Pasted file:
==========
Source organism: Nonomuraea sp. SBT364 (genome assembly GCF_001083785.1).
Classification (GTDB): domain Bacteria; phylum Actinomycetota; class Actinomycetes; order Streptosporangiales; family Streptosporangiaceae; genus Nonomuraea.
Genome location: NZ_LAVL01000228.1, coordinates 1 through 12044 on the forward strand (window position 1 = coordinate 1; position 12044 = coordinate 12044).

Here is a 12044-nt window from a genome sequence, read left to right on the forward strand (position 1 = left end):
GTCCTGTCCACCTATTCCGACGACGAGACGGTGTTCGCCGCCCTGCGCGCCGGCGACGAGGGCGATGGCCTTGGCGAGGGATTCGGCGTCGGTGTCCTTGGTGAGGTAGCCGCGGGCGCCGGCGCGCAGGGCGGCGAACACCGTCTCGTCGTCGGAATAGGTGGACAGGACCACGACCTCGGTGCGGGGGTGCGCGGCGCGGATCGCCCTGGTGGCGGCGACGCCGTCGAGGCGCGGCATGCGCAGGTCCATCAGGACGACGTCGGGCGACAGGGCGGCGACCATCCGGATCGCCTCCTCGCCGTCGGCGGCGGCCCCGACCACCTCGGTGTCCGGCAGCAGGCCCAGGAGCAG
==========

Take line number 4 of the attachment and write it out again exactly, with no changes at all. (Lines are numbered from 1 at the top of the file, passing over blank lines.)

Here is a 12044-nt window from a genome sequence, read left to right on the forward strand (position 1 = left end):